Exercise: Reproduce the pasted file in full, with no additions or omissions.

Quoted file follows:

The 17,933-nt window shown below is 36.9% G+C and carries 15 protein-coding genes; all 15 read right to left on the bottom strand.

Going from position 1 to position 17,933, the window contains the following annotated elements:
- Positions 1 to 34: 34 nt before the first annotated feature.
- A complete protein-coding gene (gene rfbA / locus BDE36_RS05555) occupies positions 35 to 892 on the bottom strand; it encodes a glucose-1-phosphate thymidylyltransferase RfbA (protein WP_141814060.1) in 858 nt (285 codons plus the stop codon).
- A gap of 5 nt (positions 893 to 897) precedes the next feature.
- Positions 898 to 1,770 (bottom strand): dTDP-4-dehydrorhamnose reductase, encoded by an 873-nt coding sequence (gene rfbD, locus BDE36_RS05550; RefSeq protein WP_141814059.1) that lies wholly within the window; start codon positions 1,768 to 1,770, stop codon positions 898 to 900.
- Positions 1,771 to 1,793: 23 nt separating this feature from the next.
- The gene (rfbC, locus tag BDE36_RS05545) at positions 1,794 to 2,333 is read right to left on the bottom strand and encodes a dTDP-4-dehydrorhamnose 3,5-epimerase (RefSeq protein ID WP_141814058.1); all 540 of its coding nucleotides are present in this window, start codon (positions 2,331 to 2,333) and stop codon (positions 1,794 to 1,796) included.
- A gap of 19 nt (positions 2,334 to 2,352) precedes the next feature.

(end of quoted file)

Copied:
The 17,933-nt window shown below is 36.9% G+C and carries 15 protein-coding genes; all 15 read right to left on the bottom strand.

Going from position 1 to position 17,933, the window contains the following annotated elements:
- Positions 1 to 34: 34 nt before the first annotated feature.
- A complete protein-coding gene (gene rfbA / locus BDE36_RS05555) occupies positions 35 to 892 on the bottom strand; it encodes a glucose-1-phosphate thymidylyltransferase RfbA (protein WP_141814060.1) in 858 nt (285 codons plus the stop codon).
- A gap of 5 nt (positions 893 to 897) precedes the next feature.
- Positions 898 to 1,770 (bottom strand): dTDP-4-dehydrorhamnose reductase, encoded by an 873-nt coding sequence (gene rfbD, locus BDE36_RS05550; RefSeq protein WP_141814059.1) that lies wholly within the window; start codon positions 1,768 to 1,770, stop codon positions 898 to 900.
- Positions 1,771 to 1,793: 23 nt separating this feature from the next.
- The gene (rfbC, locus tag BDE36_RS05545) at positions 1,794 to 2,333 is read right to left on the bottom strand and encodes a dTDP-4-dehydrorhamnose 3,5-epimerase (RefSeq protein ID WP_141814058.1); all 540 of its coding nucleotides are present in this window, start codon (positions 2,331 to 2,333) and stop codon (positions 1,794 to 1,796) included.
- A gap of 19 nt (positions 2,334 to 2,352) precedes the next feature.